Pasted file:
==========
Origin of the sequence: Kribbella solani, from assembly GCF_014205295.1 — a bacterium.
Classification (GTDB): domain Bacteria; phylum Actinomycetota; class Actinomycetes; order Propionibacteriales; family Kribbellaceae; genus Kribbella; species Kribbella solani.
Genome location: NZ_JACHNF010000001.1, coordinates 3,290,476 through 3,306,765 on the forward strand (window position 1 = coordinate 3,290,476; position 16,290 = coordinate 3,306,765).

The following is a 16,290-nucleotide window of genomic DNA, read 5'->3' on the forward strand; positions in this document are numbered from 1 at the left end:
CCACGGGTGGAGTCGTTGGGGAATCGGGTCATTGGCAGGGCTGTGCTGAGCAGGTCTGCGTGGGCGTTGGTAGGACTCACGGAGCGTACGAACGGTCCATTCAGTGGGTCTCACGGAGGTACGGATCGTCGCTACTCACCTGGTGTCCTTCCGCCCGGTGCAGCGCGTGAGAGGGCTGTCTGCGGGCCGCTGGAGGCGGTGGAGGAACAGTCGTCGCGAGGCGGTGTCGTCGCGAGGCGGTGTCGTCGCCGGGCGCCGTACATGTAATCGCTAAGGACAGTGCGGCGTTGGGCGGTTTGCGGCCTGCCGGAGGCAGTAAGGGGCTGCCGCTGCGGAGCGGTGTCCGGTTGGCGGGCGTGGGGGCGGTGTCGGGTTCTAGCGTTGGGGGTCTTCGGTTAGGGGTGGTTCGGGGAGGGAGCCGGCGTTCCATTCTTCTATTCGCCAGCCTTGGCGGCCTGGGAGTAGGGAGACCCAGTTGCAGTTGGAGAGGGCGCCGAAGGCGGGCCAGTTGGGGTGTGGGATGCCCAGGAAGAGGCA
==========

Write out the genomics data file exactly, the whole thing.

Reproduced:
Origin of the sequence: Kribbella solani, from assembly GCF_014205295.1 — a bacterium.
Classification (GTDB): domain Bacteria; phylum Actinomycetota; class Actinomycetes; order Propionibacteriales; family Kribbellaceae; genus Kribbella; species Kribbella solani.
Genome location: NZ_JACHNF010000001.1, coordinates 3,290,476 through 3,306,765 on the forward strand (window position 1 = coordinate 3,290,476; position 16,290 = coordinate 3,306,765).

The following is a 16,290-nucleotide window of genomic DNA, read 5'->3' on the forward strand; positions in this document are numbered from 1 at the left end:
CCACGGGTGGAGTCGTTGGGGAATCGGGTCATTGGCAGGGCTGTGCTGAGCAGGTCTGCGTGGGCGTTGGTAGGACTCACGGAGCGTACGAACGGTCCATTCAGTGGGTCTCACGGAGGTACGGATCGTCGCTACTCACCTGGTGTCCTTCCGCCCGGTGCAGCGCGTGAGAGGGCTGTCTGCGGGCCGCTGGAGGCGGTGGAGGAACAGTCGTCGCGAGGCGGTGTCGTCGCGAGGCGGTGTCGTCGCCGGGCGCCGTACATGTAATCGCTAAGGACAGTGCGGCGTTGGGCGGTTTGCGGCCTGCCGGAGGCAGTAAGGGGCTGCCGCTGCGGAGCGGTGTCCGGTTGGCGGGCGTGGGGGCGGTGTCGGGTTCTAGCGTTGGGGGTCTTCGGTTAGGGGTGGTTCGGGGAGGGAGCCGGCGTTCCATTCTTCTATTCGCCAGCCTTGGCGGCCTGGGAGTAGGGAGACCCAGTTGCAGTTGGAGAGGGCGCCGAAGGCGGGCCAGTTGGGGTGTGGGATGCCCAGGAAGAGGCA